Ahead of the 2016 election, Elizabeth Warren made a calculation. She had spent the last several years in the U.S. Senate building a base of power and wielding that influence to shape White House personnel and policy decisions, particularly in the Treasury Department. She planned to do the same when it came to Hillary Clinton who, all of Washington presumed, was going to be the Democratic nominee for president.
Warren first met with Clinton in December 2014 and urged Clinton not to surround herself with Wall Street bankers. The Clinton campaign followed up with her chief aide, Dan Geldon, who was also chief of staff on Warren’s 2020 campaign. At the time, Warren was in the midst of a high-profile campaign against an Obama-nominated banker, Antonio Weiss, to the Treasury Department — a fight that she would later win. Geldon brought it up.
Is it better to endorse Sanders or preserve capital to influence Biden?
“He was intently focused on personnel issues, laid out a detailed case against the Bob Rubin school of Democratic policy makers, was very critical of the Obama administration’s choices, and explained at length the opposition to Antonio Weiss,” wrote a Clinton official in an email describing the conversation, later published by WikiLeaks. “We then carefully went through a list of people they do like, which EW sent over to HRC earlier … Over all, it was a polite and engaged but not exactly warm conversation. They seem wary – and pretty convinced that the Rubin folks have the inside track with us whether we realize it yet or not – but open to engagement and to be proven wrong.”
In 2016, Warren met with Clinton again and reiterated the demand to shut down the revolving door between Wall Street and Washington, making the pressure public at a speech at the Center for American Progress.
“Personnel is policy,” she said. “When we talk about personnel, we don’t mean advisers who just pay lip service to Hillary’s bold agenda, coupled with a sigh, a knowing glance, and a twiddling of thumbs until it’s time for the next swing through the revolving door, serving government then going back to the very same industries they regulate. We don’t mean Citigroup or Morgan Stanley or BlackRock getting to choose who runs the economy in this country so they can capture our government. No.”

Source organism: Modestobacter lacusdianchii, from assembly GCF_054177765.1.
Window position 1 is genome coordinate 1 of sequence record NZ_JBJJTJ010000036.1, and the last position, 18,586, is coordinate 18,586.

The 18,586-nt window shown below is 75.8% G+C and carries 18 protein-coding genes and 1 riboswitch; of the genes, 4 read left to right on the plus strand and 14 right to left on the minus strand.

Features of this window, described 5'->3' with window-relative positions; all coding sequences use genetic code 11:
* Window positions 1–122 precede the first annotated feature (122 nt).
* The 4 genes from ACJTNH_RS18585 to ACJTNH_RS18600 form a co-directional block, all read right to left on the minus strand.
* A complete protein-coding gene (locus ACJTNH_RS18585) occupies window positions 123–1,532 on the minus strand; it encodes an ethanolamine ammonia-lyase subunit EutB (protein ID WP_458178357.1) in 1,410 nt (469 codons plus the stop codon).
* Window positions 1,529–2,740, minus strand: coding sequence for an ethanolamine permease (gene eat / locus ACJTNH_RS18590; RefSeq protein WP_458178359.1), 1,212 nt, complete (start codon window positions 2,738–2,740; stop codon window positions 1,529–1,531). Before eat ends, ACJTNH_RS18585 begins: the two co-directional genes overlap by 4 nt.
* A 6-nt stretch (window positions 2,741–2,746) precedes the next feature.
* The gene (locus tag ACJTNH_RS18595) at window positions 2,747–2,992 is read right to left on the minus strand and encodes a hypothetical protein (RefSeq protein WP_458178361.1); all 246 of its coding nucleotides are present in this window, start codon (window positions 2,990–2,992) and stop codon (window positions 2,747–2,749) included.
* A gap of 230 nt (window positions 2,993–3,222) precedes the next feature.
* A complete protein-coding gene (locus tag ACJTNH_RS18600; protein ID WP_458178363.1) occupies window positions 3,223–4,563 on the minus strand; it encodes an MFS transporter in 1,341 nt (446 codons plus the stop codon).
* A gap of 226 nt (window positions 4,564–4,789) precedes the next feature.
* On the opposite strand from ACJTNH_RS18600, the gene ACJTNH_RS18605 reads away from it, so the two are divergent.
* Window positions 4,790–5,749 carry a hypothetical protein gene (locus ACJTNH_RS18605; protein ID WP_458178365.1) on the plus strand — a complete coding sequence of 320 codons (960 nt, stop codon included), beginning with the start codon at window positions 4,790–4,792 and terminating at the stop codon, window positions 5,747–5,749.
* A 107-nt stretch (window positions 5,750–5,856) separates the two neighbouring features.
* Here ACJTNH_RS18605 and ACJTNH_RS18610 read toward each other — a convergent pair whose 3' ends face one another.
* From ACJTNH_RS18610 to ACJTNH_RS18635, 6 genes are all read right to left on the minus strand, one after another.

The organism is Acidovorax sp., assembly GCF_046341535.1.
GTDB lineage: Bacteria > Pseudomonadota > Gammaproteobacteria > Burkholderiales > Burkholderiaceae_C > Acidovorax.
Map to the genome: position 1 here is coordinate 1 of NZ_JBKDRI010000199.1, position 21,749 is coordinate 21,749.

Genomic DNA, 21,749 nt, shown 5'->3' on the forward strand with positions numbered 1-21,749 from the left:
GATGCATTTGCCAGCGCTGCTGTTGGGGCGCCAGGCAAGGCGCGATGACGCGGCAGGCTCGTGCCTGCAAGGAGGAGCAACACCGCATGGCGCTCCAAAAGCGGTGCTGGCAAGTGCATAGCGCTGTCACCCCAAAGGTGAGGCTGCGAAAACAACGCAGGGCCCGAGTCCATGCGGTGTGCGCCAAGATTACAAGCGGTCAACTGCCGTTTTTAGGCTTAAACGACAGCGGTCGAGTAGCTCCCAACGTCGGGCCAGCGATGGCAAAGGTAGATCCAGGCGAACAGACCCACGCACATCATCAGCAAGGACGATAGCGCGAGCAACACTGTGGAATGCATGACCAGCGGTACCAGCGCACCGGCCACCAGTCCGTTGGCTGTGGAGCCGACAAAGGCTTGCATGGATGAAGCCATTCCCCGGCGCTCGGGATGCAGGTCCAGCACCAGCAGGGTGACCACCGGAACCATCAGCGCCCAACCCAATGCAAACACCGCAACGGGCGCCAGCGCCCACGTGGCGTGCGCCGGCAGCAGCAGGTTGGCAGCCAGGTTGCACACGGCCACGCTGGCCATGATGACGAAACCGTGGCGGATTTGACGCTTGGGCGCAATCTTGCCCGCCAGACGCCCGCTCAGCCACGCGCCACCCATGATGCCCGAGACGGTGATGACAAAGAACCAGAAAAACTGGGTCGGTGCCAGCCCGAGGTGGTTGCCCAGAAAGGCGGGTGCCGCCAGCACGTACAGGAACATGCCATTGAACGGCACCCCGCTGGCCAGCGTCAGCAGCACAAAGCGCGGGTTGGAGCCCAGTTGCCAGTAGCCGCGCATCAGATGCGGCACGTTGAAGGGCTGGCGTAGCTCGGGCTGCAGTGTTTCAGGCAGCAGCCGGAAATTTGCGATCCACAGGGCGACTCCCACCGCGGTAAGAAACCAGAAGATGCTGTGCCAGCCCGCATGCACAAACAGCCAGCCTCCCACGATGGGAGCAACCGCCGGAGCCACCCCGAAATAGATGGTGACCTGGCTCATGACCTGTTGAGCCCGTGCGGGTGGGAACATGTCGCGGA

BlackRock was a reference to CEO Larry Fink, a rumored choice for Clinton’s Treasury secretary. In order to win influence over Clinton’s personnel decisions, Warren believed at the time, she needed both carrots and sticks. By spiking Obama nominees, she had proven that she had a stick. The carrot was her decision not to endorse Sen. Bernie Sanders during the primary, despite an ideological affinity among the two. Sanders wasn’t going to win, Warren calculated, so she ought to husband her political capital and put it to the best use influencing Clinton. Shortly after the Associated Press called the primary for Clinton, and after their second meeting, Warren endorsed.
Warren, of course, would never get to test out her theory, as Clinton never got the chance to put together a cabinet, though the names floated toward the end of the campaign were arguably less bad — though still bad — than they would have been without Warren’s pressure. (Fink was swapped for Sheryl Sandberg or Lael Brainard.)
And the decision came at a cost to Warren, as Sanders did better in the primary than most expected, and Warren took fire for a lack of loyalty, creating bad blood that spilled into the 2020 cycle.
As Warren weighs again whether to endorse Sanders or stay neutral — allies are certain she would not endorse Joe Biden while the contest is still alive — that same calculation is at play again. Is it better to endorse Sanders or preserve capital to influence Biden?